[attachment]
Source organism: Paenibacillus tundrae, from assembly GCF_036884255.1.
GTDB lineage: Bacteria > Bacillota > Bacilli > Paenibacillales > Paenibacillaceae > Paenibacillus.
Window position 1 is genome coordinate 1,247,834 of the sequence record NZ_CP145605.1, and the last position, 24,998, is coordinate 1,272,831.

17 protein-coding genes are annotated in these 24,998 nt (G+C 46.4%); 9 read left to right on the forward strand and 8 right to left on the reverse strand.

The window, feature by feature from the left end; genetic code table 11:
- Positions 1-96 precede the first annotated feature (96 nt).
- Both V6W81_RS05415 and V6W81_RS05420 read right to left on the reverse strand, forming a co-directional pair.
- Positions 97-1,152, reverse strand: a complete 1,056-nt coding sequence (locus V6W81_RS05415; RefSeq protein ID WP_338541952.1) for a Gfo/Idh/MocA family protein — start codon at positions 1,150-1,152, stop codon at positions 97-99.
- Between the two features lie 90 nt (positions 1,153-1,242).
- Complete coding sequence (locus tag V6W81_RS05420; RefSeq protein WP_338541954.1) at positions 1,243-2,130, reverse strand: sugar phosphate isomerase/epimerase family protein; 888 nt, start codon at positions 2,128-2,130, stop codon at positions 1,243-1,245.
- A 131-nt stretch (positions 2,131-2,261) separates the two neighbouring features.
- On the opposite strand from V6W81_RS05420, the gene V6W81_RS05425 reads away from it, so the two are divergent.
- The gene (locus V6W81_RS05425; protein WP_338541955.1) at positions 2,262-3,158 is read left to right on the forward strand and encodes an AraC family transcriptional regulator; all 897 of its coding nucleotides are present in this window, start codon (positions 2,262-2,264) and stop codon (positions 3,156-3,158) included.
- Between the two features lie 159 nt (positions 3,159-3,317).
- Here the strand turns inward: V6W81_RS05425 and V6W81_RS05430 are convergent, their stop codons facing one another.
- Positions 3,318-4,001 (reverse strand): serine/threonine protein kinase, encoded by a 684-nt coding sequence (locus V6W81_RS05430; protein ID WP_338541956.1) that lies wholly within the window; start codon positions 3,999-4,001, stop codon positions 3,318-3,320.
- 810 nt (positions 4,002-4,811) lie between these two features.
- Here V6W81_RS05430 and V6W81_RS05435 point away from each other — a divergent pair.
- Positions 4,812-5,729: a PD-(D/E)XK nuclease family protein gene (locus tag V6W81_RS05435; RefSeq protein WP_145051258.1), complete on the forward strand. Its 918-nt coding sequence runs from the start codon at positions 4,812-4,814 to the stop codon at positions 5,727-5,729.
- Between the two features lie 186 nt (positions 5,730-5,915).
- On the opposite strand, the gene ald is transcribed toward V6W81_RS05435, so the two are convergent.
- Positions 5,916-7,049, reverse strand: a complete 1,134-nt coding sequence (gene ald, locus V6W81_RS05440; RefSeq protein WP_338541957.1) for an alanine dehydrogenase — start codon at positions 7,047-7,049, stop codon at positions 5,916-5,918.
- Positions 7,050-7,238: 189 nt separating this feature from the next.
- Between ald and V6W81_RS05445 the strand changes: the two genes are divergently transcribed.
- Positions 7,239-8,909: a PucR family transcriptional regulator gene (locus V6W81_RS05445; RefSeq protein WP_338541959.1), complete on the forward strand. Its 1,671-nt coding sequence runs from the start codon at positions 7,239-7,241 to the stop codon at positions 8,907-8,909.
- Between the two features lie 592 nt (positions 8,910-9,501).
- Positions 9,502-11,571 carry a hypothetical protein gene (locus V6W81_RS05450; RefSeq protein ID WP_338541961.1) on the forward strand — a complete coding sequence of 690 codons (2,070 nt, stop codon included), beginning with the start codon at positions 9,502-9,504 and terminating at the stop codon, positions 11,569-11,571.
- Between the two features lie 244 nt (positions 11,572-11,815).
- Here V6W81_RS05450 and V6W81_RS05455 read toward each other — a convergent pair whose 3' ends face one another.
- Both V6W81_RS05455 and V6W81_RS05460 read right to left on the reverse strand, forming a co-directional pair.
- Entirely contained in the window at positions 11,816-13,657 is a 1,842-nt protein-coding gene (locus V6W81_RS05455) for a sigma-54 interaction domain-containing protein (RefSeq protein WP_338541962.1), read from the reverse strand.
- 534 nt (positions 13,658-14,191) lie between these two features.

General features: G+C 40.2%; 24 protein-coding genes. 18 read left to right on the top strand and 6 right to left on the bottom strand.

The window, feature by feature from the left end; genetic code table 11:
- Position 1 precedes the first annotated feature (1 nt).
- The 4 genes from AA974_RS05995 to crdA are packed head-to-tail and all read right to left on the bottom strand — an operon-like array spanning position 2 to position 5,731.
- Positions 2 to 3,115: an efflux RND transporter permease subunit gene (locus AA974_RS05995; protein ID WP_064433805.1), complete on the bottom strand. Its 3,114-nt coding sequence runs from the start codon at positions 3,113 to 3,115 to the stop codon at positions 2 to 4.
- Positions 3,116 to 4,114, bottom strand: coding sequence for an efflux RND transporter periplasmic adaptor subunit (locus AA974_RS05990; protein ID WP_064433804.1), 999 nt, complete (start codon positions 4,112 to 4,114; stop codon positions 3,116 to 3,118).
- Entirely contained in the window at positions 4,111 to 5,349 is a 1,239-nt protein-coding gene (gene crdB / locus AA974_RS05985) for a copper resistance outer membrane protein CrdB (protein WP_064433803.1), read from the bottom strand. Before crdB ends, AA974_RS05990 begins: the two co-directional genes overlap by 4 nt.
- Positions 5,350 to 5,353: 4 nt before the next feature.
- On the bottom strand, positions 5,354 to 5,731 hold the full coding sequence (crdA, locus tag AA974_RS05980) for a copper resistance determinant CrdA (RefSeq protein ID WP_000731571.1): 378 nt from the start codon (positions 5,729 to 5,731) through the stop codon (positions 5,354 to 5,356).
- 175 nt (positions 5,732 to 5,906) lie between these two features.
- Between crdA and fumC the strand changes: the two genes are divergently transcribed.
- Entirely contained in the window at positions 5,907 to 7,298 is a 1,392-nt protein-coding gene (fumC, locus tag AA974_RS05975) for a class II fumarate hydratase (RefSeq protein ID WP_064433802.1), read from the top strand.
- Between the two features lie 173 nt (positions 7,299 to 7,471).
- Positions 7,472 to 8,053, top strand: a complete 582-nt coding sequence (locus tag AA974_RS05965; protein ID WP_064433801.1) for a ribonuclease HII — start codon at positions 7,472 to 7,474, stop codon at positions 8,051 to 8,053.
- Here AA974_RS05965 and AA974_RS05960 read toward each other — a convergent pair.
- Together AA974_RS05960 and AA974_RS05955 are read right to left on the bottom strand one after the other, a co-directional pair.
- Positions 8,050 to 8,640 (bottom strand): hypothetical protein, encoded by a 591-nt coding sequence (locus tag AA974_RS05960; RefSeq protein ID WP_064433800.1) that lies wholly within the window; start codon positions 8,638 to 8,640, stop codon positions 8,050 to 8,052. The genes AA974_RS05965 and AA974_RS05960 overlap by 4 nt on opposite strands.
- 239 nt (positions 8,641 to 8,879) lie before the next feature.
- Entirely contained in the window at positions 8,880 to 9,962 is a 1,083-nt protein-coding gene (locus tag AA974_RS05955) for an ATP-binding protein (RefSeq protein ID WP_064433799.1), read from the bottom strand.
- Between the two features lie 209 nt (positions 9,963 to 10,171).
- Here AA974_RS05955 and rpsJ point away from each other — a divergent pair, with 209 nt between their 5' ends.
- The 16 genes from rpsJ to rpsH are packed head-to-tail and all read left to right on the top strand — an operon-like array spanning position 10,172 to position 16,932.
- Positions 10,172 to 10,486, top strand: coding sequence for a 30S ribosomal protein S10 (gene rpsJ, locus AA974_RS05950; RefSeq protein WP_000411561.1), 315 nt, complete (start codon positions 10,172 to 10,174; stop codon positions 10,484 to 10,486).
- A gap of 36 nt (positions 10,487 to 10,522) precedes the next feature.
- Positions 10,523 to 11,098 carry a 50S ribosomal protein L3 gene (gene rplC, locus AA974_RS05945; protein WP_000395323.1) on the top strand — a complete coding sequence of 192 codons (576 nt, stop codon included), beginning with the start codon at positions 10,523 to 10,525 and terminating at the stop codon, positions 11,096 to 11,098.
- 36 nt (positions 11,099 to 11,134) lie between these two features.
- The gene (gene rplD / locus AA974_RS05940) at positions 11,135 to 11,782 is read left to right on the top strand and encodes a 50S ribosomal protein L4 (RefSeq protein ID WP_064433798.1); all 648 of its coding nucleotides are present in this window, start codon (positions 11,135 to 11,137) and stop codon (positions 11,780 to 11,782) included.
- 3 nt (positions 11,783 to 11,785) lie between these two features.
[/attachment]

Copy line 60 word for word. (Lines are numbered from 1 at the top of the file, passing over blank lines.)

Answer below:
- 3 nt (positions 11,783 to 11,785) lie between these two features.